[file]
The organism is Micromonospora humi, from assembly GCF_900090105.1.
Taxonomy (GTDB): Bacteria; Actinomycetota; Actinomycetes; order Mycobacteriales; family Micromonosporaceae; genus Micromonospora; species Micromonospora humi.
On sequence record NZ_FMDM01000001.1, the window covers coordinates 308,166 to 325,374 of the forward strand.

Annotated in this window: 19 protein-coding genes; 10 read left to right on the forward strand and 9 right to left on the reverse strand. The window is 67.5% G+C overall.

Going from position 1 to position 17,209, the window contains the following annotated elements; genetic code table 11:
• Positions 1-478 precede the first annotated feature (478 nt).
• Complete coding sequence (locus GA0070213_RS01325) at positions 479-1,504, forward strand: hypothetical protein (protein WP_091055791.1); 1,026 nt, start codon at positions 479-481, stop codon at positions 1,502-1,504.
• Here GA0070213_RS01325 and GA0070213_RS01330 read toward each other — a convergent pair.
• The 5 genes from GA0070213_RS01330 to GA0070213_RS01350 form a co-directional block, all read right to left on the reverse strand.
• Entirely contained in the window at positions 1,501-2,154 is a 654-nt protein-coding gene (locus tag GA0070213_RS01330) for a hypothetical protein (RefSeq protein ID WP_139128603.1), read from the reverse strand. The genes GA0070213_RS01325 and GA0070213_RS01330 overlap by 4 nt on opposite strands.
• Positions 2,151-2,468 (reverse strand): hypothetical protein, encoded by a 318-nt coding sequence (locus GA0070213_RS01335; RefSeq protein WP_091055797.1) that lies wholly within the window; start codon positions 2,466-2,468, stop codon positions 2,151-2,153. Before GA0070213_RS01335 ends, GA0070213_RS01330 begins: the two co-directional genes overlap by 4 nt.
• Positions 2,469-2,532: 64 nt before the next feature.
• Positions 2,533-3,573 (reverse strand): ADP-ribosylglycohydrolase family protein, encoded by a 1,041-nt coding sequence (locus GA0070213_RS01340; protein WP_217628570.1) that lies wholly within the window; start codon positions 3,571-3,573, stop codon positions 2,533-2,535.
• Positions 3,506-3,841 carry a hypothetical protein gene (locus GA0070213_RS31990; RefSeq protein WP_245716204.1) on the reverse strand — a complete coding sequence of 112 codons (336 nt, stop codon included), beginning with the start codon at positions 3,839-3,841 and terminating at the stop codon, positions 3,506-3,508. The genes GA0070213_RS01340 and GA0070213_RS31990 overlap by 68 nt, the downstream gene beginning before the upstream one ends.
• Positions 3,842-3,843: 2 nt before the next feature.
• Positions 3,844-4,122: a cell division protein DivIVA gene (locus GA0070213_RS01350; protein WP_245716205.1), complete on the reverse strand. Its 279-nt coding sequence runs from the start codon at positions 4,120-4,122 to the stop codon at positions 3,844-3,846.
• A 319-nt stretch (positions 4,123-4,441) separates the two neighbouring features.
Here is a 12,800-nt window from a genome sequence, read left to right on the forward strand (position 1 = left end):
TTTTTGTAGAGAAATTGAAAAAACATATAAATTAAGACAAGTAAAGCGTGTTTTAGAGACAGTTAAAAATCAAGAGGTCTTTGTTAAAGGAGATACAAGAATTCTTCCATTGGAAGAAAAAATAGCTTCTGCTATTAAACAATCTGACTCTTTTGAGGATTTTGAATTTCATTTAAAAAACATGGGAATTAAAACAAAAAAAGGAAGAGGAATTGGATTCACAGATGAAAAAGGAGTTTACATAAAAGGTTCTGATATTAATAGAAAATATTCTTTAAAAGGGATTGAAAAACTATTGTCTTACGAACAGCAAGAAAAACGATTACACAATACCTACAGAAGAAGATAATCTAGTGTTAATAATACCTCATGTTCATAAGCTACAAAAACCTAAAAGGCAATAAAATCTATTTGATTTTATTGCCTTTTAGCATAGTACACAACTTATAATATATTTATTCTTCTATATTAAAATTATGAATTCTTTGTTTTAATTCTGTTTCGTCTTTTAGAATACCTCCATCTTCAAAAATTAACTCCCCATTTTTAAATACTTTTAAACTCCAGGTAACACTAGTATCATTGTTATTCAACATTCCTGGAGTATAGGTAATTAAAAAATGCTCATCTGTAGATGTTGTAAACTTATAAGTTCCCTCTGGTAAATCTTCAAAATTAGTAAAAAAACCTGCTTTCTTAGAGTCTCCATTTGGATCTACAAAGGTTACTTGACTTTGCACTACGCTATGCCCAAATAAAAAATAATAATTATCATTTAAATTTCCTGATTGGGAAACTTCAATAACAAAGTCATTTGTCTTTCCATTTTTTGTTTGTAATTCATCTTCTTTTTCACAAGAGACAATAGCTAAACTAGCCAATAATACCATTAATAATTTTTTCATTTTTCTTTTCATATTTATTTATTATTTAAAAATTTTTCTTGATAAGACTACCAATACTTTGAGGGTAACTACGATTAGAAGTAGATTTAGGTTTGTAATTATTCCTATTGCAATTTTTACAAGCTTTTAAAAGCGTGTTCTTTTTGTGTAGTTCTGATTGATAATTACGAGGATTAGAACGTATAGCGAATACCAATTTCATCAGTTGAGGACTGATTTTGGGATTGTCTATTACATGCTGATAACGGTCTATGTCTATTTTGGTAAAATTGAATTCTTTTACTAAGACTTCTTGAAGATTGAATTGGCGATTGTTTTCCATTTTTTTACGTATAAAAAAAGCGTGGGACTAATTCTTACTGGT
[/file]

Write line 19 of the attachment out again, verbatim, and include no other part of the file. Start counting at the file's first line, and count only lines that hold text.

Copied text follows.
TTTTTGTAGAGAAATTGAAAAAACATATAAATTAAGACAAGTAAAGCGTGTTTTAGAGACAGTTAAAAATCAAGAGGTCTTTGTTAAAGGAGATACAAGAATTCTTCCATTGGAAGAAAAAATAGCTTCTGCTATTAAACAATCTGACTCTTTTGAGGATTTTGAATTTCATTTAAAAAACATGGGAATTAAAACAAAAAAAGGAAGAGGAATTGGATTCACAGATGAAAAAGGAGTTTACATAAAAGGTTCTGATATTAATAGAAAATATTCTTTAAAAGGGATTGAAAAACTATTGTCTTACGAACAGCAAGAAAAACGATTACACAATACCTACAGAAGAAGATAATCTAGTGTTAATAATACCTCATGTTCATAAGCTACAAAAACCTAAAAGGCAATAAAATCTATTTGATTTTATTGCCTTTTAGCATAGTACACAACTTATAATATATTTATTCTTCTATATTAAAATTATGAATTCTTTGTTTTAATTCTGTTTCGTCTTTTAGAATACCTCCATCTTCAAAAATTAACTCCCCATTTTTAAATACTTTTAAACTCCAGGTAACACTAGTATCATTGTTATTCAACATTCCTGGAGTATAGGTAATTAAAAAATGCTCATCTGTAGATGTTGTAAACTTATAAGTTCCCTCTGGTAAATCTTCAAAATTAGTAAAAAAACCTGCTTTCTTAGAGTCTCCATTTGGATCTACAAAGGTTACTTGACTTTGCACTACGCTATGCCCAAATAAAAAATAATAATTATCATTTAAATTTCCTGATTGGGAAACTTCAATAACAAAGTCATTTGTCTTTCCATTTTTTGTTTGTAATTCATCTTCTTTTTCACAAGAGACAATAGCTAAACTAGCCAATAATACCATTAATAATTTTTTCATTTTTCTTTTCATATTTATTTATTATTTAAAAATTTTTCTTGATAAGACTACCAATACTTTGAGGGTAACTACGATTAGAAGTAGATTTAGGTTTGTAATTATTCCTATTGCAATTTTTACAAGCTTTTAAAAGCGTGTTCTTTTTGTGTAGTTCTGATTGATAATTACGAGGATTAGAACGTATAGCGAATACCAATTTCATCAGTTGAGGACTGATTTTGGGATTGTCTATTACATGCTGATAACGGTCTATGTCTATTTTGGTAAAATTGAATTCTTTTACTAAGACTTCTTGAAGATTGAATTGGCGATTGTTTTCCATTTTTTTACGTATAAAAAAAGCGTGGGACTAATTCTTACTGGT